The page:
Okra Doesn’t Have To Be Slimy

Island Epicure

230

I always thought okra was that slimy vegetable people in the south liked to put in their gumbo or to thicken their soups with. Then Jamila showed me how she cooks Okra. I loved it!

Okra cultivation originated in Africa, spread throughout the middle east. It came to our country with the slave trade, where it soon became a staple in the Southern states. When coffee was unavailable, roasted okra seeds were used as a coffee substitute. Some people grind the seeds and add it to their cornbread, or press them for oil. Even the beautiful hibiscus like flower and the leaves are edible!

Jamila always grew okra in her kitchen garden in Syria, along with tomatoes, cucumbers, parsley, mint, eggplant, green onions, and squash. Jamila told me. “Everybody in my village has garden. We grew just for us and for people who need.”

“The okra we grew is this big” Mustafa said, showing me the last joint of his little finger for size.”Very good!”

Jamila showed me how the okra pods have mucilage which some people don’t like. I learned later that this mucilage attaches to cholesterol and triglycerides and removes them from the body, so it is good for you! However, if you don’t care for it, Jamila’s showed me what to do.
I watched Jamila put oil in a large deep sided frying pan. Then she put in the okra pods and turned the heat to medium or medium high. While the okra was frying, she cut ½ “ cubes of beef from a roast. “you can use beef or lamb, even ground meat”, she explained. “We use halal meat. Halal means a prayer is said over the animal as it is killed.” This calms the animal and the meat is not flooded with adrenaline, so the meat is more tender and tasty.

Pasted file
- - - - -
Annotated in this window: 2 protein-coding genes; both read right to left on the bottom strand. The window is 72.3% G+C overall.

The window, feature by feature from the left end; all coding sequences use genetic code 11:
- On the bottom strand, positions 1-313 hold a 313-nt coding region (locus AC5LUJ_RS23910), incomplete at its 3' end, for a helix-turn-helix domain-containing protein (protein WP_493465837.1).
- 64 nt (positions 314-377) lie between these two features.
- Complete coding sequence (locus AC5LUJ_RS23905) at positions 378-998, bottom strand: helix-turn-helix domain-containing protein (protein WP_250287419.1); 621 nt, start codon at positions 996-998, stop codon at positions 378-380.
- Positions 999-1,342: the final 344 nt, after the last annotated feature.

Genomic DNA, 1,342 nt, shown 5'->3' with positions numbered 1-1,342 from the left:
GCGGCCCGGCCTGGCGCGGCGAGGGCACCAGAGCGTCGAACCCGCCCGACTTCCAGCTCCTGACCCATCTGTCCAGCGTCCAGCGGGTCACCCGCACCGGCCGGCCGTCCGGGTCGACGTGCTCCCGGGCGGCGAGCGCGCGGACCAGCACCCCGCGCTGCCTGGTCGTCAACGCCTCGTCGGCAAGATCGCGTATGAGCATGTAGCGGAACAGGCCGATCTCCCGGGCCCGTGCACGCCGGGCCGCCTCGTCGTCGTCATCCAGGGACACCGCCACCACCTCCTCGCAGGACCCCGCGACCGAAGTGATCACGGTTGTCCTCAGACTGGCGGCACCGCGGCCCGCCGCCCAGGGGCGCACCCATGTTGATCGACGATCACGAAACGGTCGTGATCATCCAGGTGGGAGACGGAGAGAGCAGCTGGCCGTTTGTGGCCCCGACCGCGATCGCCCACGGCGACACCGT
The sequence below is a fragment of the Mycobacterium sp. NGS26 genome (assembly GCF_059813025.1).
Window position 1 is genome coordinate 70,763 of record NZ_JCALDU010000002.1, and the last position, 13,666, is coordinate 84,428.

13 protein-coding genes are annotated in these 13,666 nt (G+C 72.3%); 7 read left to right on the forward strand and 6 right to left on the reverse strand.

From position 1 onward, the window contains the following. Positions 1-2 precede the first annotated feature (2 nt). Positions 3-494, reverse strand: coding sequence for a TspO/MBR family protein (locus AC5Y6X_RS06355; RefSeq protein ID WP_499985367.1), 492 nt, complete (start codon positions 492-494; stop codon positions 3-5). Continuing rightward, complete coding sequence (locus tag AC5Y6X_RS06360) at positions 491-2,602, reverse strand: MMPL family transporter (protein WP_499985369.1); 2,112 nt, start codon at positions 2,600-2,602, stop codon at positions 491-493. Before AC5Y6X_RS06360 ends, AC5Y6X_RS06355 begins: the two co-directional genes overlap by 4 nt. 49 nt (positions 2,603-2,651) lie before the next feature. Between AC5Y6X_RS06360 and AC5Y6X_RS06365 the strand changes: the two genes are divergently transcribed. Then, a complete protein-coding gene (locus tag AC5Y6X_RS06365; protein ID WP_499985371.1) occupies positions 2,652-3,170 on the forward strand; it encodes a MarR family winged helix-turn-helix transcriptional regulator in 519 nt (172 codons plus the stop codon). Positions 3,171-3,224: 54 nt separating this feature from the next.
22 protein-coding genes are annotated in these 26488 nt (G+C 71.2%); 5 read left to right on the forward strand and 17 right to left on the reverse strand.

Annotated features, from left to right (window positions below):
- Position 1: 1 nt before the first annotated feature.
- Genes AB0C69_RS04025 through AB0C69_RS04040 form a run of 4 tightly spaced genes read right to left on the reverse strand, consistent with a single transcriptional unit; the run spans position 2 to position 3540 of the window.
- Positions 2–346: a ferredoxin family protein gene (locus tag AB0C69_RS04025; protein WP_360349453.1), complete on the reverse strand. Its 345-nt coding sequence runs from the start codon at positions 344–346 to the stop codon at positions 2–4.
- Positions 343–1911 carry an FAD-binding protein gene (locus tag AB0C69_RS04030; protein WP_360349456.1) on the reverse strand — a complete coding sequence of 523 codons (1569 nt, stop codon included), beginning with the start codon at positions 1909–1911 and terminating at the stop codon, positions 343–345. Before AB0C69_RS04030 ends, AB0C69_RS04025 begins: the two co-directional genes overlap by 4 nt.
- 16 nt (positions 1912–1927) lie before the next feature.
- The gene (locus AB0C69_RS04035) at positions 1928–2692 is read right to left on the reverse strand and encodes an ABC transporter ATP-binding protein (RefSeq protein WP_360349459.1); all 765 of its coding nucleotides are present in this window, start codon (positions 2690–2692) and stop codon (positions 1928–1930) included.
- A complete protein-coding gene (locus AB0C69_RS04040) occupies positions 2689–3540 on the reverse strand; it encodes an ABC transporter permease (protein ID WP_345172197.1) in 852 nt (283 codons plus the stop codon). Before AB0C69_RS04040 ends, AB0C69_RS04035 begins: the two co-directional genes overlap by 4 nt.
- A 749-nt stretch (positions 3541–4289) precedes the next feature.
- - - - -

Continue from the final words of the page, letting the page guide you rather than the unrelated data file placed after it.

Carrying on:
When the okra turned a brighter green, she removed it from the pan and added the beef cubes, along with 2 Tablespoons of vegetable ghee. “If you don’t have ghee, you can use butter,” she told me.

Jamila added crushed garlic, tomato sauce (“much better with fresh tomatoes!”), water, and salt. She turned the heat down a little and let it cook for 20 minutes. When ready to eat, she adjusted the seasoning by adding a little salt and more garlic.

Here is her recipe:
Wash 1 pound of fresh okra. Allow to dry overnight.
Put about ¼ Cup of olive oil in a deep frying pan. Turn heat to medium or medium high. Add okra.
Add 4 cloves of garlic, crushed
Stir okra occasionally.
Cut 1 pound of beef roast into ½ inch cubes.
When okra is tender and bright green, remove from pan.
Put beef cubes in pan with 2 tablespoons of vegetable ghee or butter
Brown the beef
Add:
Okra
half a can of tomato sauce or 3 fresh tomatoes
½ can of water
1 ½ tsp salt
Cook about 20 minutes until done. Add more garlic and salt if needed.
Serves 4

The frying and the tomato sauce cut the mucilage, and make the okra tender. Lemon or vinegar also works to get rid of the mucilage. The Okra contains vitamins A, B, C and –very good for bones—vitamin K. It also contains quercitin and isoquercitin, which reduces inflammation.

Both Thriftway and IGA should have fresh okra this week or next.
*Recipe is from the Mustafa Syrian Kitchen. For more information or for a special meal for a wedding, family gathering, or other event, call Jamila at 206-466-9597 or Mustafa at 206-458-2450 or email: m2mustafa71@gmail.comgmail.com